Design Flaw in Texas Tests

The Texas Tribune is reporting (“Design Flaw Suspected In Texas Standardized Tests“) that there are serious methodological issues in the test the state has been using.

ThoseWhoCanTeach-Those Who Cannot Pass Laws About Teaching

This means that the standardized test are a bad idea and improperly implemented. Parents and students already understand how flimsy the facade of these tests are. What would it take for our state and federal government to finally abandon high stakes testing? We could end up paying $468 million over five years for the tests alone. That only begins to estimate the amount of time and money wasted.

Given the problems with the test it’s hard to say much about how much the state’s students have learned. However, standardized testing made it absolutely clear that our political leaders refuse to learn.

 

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Republicans and Democrats roughly equally partisan

The Gallup poll has released some results (“Republicans Turn Against John Roberts, U.S. Supreme Court“) that suggest that Republicans and Democrats are roughly equal in how blindly partisan they are. According to Gallup’s results, Republicans turned against the Supreme Court in nearly identical numbers to Democrats embracing the Court.

If you were looking at the overall numbers you would only see that approval of the Supreme Court was the same before and after the decision on the Affordable Care Act (55%) while disapproval had gone from 40% to 45%. However, shifts on opinions on the court are evident once you look at people from each party.

Republicans and Democrats shift their opinions on the supreme court.

Republicans initially assumed that Chief Justice John Roberts was wonderful with 67% of Republicans holding a favorable opinion of him and only 4% having an unfavorable view. Now, the Chief Justice’s is viewed unfavorably by  44% of Republican and favorably by only 27%. Democrats started out more balanced on Roberts (35% favorable, 31% unfavorable), but have recently seen the light with 54% of Democrats now viewing him favorably.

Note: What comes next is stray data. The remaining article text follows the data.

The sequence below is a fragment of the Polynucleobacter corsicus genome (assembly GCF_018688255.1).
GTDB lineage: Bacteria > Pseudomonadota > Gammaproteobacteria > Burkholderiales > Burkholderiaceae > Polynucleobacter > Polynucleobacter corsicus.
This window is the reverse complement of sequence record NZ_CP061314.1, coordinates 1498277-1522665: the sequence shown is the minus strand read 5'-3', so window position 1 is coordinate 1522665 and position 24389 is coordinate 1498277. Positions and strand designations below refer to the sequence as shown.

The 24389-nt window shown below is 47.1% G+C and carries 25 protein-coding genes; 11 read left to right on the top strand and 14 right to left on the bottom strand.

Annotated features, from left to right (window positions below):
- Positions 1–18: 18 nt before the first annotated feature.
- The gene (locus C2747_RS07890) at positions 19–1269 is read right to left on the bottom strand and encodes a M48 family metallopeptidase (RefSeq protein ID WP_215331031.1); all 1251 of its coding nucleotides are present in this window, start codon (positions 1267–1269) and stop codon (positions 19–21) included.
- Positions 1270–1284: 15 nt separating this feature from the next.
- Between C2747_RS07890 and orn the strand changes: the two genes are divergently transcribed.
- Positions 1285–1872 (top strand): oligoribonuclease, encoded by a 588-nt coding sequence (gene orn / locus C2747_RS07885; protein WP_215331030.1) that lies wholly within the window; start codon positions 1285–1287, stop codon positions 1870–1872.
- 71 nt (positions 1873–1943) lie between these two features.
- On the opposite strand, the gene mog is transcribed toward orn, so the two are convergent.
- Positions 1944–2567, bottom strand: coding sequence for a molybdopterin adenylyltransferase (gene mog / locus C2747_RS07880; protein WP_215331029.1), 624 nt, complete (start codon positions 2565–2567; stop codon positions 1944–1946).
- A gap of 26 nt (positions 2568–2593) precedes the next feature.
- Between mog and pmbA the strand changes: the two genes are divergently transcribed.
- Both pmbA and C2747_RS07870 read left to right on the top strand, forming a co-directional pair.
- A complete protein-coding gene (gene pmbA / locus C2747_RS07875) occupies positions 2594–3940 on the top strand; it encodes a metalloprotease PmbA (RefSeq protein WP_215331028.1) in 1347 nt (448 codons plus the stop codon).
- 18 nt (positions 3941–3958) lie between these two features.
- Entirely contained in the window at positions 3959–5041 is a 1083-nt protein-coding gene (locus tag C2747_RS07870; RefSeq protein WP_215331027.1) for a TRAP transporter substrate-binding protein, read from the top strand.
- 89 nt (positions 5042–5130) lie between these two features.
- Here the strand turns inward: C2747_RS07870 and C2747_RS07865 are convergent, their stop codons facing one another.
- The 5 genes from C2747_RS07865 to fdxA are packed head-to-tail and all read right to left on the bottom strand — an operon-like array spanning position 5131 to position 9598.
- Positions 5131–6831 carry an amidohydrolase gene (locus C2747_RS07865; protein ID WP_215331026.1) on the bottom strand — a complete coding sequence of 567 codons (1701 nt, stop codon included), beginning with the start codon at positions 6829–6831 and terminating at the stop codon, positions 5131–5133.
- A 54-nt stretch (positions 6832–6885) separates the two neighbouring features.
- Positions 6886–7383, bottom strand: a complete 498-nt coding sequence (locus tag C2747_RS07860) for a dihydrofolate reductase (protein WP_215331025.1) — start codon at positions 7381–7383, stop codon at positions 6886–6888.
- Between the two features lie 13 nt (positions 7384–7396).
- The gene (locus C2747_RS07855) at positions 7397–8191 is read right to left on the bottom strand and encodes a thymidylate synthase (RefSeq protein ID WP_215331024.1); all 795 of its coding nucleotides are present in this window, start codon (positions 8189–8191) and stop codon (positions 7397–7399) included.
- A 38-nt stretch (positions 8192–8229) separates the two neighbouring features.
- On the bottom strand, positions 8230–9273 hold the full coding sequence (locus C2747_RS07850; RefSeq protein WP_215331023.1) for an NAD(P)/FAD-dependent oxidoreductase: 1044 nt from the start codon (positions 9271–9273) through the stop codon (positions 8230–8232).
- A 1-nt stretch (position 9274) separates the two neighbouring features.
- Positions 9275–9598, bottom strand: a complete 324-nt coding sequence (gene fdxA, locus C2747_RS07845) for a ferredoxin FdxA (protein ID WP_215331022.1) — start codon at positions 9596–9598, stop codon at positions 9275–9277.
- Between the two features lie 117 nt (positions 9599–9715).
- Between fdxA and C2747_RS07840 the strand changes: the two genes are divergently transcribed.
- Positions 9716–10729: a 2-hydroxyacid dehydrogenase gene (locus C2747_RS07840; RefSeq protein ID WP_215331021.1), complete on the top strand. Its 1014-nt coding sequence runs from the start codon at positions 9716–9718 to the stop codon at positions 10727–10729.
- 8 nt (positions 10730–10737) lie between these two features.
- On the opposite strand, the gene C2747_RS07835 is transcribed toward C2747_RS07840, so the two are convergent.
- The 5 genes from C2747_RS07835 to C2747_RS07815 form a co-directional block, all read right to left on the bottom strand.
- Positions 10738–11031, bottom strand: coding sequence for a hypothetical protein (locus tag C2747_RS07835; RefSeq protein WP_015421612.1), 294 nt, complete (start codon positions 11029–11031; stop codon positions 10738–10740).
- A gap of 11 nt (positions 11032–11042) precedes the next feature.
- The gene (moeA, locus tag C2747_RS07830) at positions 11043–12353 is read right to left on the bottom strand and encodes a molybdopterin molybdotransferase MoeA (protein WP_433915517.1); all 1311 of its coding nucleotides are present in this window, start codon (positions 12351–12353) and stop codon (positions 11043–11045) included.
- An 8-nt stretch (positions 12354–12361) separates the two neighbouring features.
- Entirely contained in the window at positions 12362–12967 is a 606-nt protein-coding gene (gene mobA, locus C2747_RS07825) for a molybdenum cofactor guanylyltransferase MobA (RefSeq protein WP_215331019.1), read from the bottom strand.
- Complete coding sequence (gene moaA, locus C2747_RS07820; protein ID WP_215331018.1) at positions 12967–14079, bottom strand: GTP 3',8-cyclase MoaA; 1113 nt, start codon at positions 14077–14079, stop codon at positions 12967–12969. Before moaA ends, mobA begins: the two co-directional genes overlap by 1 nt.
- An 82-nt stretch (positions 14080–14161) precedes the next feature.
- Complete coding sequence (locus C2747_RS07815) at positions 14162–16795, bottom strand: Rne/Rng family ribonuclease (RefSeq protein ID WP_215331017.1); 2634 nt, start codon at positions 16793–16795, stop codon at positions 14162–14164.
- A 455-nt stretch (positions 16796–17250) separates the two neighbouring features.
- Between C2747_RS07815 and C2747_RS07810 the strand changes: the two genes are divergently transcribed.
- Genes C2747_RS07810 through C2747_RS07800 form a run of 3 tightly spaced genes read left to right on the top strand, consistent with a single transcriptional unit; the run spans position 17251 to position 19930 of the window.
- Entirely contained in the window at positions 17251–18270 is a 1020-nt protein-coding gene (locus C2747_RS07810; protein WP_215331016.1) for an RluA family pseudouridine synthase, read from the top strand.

Republicans have gone from their default assumption about anyone they know little about (“Any Republican must be okay”) to a new assumption based on the only court decision most of them are aware of (“Anyone who disagrees with me on health care is bad”). Neither view does John Roberts justice (pardon the pun).

Save Our Republican-Impeach Earl WarrenJohn Roberts has disappointed the base of the party that spawned him. That’s what justices do from time to time. If the founding generation wanted all of our decisions on rights based on public opinion they would have made judges subject to election and never bothered with the Bill of Rights.

I remember the signs up all over the south calling for the impeachment of Earl Warren. The Court will be dragged into the great issues of the day and sooner or later they make someone mad.

But the republic survives.

For me, the problem isn’t that John Roberts made an argument contrary to the base of his party. The problem is that other justices, President Obama, Mitt Romney, and a host of congressional leaders seem afraid to exercise leadership and try to persuade members of their party on a major issue. I may not agree with Roberts’ argument but I respect his willingness to make it.

Only time will tell whether Justice Roberts goes on to be a great leader of the court or a huge mistake. However, reaction of partisans to his vote on the health care decision tells us more about our partisan assumptions as the Chief Justice’s legal reasoning.

So, don’t take your opinion on the court’s decision too seriously. Chances are that it’s largely an echo of your partisanship.

Homeowners associations without those pesky homeowners

A story in the Forth Worth Star Telegram (“Keller homeowners say they’ve been shut out of association despite new state law“) is reporting how area homeowners associations have effectively barred residents from board meetings. That is, homeowners associations in Texas don’t have to associate with homeowners.

How can this happen in an era in which the Texas legislature claims to be committed to individual property rights? According to the story, several lawmakers were surprised to see this happen under the law. I understand that there will be oversights in the legislative process. However, you can’t help but notice that these oversights almost always benefit special interests with lobbyists.

This appears to be a good example of the kind of influence that organized interests in Texas enjoy. An issue pops up that angers millions of Texans (for a little background, check out a previous blog entry on what homeowners associations have been up to). The legislatures spring into action and addresses the issue. However, somewhere in the process a well-funded interest group gets their lobbyist to make a couple of little changes that protect their clients.

This how special interests win in the legislative process. They pay much closer attention to the details than the rest of us.